Interesting story, but I'm left wondering who is behind the redevelopment, how it's being financed and what that might tell us about how redevelopment is being done in 2010 in Detroit given difficult real estate economics. As Paul Harvey would say, "Now for the rest of the story...".

    Karen, can you shed any light on the business side of this story?

  • 5

    The story on the Garden Theater redevelopment is fabulous news and the comment about Seattle being "lovely but dull" absolutely made my day!

    Woodward Avenue is coming back strong and the M-1 line will make it even stronger. Think about what we have on Woodward within two miles of the Garden Theater -- the Detroit Historical Museum, the main branch of the public library, the Detroit Institue of Arts and Detroit Film Theater, the Museum of Contemporary Art - Detroit, The Whitney restaurant, the Magic Stick, the Detroit Symphony Orchestra and Max Fisher Music Center, the beautiful Fox Theater, Campus Martius Park and about a dozen grand old churches.

    Go two blocks in either direction of Woodward and add in The Fisher Theater, the campuses and theaters of Wayne State University, the Center for Creative Studies and the Detroit School for the Performing Arts, the Detroit Science Center, the Charles Wright Museum of African American History, the Scarab Club, Michigan Opera Theater, Music Hall, the Gem, Comerica Park, Ford Field, Cobo Hall and Arena, a blossoming international riverfront, and an eclectic variety of art galleries, restaurants and pubs that are well worth visiting.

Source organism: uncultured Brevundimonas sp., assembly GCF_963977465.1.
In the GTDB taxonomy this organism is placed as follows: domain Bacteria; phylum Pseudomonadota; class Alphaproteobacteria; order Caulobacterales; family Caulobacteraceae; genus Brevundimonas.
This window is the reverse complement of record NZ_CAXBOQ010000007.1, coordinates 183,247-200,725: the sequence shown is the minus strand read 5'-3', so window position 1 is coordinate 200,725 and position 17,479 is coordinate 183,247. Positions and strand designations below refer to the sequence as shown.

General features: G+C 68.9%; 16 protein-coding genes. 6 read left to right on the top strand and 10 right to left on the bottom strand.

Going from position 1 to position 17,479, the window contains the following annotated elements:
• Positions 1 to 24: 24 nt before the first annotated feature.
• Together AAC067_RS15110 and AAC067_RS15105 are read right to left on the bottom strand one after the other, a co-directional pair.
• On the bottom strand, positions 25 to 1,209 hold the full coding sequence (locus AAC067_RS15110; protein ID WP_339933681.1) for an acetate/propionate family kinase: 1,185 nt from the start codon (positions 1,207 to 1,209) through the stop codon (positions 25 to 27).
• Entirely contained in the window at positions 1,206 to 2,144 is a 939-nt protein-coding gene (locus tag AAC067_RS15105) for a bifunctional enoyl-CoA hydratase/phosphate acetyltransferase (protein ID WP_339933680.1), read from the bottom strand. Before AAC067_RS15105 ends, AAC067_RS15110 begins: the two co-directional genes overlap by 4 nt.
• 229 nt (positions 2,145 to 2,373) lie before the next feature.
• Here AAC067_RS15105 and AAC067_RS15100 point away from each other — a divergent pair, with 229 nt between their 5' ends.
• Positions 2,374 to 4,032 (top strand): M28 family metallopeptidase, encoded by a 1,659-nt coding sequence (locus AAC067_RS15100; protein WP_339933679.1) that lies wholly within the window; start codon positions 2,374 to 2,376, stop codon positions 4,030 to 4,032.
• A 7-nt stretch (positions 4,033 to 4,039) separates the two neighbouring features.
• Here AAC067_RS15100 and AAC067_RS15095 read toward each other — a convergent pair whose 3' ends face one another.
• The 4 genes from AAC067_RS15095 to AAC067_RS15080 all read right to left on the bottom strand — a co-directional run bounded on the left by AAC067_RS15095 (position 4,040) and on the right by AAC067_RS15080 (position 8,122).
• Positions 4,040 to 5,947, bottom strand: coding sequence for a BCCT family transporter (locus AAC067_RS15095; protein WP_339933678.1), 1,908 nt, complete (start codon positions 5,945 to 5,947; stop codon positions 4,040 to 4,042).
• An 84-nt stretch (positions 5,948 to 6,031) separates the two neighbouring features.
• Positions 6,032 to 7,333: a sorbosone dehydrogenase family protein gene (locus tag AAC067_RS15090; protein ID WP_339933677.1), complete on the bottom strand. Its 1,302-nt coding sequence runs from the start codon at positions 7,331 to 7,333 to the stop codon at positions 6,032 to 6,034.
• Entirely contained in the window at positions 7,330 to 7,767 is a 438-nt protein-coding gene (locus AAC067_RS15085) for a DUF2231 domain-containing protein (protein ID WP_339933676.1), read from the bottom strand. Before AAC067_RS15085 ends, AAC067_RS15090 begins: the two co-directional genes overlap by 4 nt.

Where else in the country can you find so much good stuff in such a compact geography? It's all here in the D. What we need is for more people to get out of their comfort zones and sample it all for themselves. I think they'll be glad they did.

  • 6

    Hats off to this development! I believe that the Woodward corridor will be one of the most desirable places to live in the Detroit area within the next 20 years. From downtown to 8 Mile Road, a light rail train will promote growth and opportunity. Hopefully additional funds will become available to extend the line further out into the suburbs beyond... I believe that the Metroparks development of a park at the State Fair grounds would be an excellent addition too!

  • 7

    Better get here fast before the Mayor and the City Fathers demolish it.

    My quote in the NYT yeas ago still obtains.

    Joe Bianco who lost 20 million for the DIA, was working for Hudsons and he was one of thos slick meretricious bastards who expedite demolition. Nothing but smiling lies.

    Light rail is not the answer. It's another disaster in the making.

    The one in Tacoma has real destinations with Schools at each end and huge parking lots

    Problem is, it is a real fund eater, a financial disaster like the people mover which is now in need of extensive repair.